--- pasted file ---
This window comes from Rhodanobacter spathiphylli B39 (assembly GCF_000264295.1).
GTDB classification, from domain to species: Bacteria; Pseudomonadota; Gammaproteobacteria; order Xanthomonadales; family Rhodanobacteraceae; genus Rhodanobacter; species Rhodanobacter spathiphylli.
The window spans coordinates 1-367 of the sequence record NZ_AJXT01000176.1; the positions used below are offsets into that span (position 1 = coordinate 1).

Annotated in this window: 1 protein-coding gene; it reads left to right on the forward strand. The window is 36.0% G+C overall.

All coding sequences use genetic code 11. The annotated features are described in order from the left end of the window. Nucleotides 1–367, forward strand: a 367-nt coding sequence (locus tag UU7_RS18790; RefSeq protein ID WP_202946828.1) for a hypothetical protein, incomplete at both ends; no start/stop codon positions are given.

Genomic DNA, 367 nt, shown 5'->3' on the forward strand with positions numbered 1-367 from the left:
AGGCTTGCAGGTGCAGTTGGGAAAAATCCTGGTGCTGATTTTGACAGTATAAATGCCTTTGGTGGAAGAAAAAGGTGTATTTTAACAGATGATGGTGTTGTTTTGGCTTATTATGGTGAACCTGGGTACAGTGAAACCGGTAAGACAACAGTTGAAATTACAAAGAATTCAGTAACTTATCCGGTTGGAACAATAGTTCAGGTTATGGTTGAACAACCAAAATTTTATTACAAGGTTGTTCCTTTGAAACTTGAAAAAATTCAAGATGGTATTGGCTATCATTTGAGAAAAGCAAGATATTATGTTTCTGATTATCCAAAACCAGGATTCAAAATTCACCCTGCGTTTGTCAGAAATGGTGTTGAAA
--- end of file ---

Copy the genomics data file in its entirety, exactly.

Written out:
This window comes from Rhodanobacter spathiphylli B39 (assembly GCF_000264295.1).
GTDB classification, from domain to species: Bacteria; Pseudomonadota; Gammaproteobacteria; order Xanthomonadales; family Rhodanobacteraceae; genus Rhodanobacter; species Rhodanobacter spathiphylli.
The window spans coordinates 1-367 of the sequence record NZ_AJXT01000176.1; the positions used below are offsets into that span (position 1 = coordinate 1).

Annotated in this window: 1 protein-coding gene; it reads left to right on the forward strand. The window is 36.0% G+C overall.

All coding sequences use genetic code 11. The annotated features are described in order from the left end of the window. Nucleotides 1–367, forward strand: a 367-nt coding sequence (locus tag UU7_RS18790; RefSeq protein ID WP_202946828.1) for a hypothetical protein, incomplete at both ends; no start/stop codon positions are given.

Genomic DNA, 367 nt, shown 5'->3' on the forward strand with positions numbered 1-367 from the left:
AGGCTTGCAGGTGCAGTTGGGAAAAATCCTGGTGCTGATTTTGACAGTATAAATGCCTTTGGTGGAAGAAAAAGGTGTATTTTAACAGATGATGGTGTTGTTTTGGCTTATTATGGTGAACCTGGGTACAGTGAAACCGGTAAGACAACAGTTGAAATTACAAAGAATTCAGTAACTTATCCGGTTGGAACAATAGTTCAGGTTATGGTTGAACAACCAAAATTTTATTACAAGGTTGTTCCTTTGAAACTTGAAAAAATTCAAGATGGTATTGGCTATCATTTGAGAAAAGCAAGATATTATGTTTCTGATTATCCAAAACCAGGATTCAAAATTCACCCTGCGTTTGTCAGAAATGGTGTTGAAA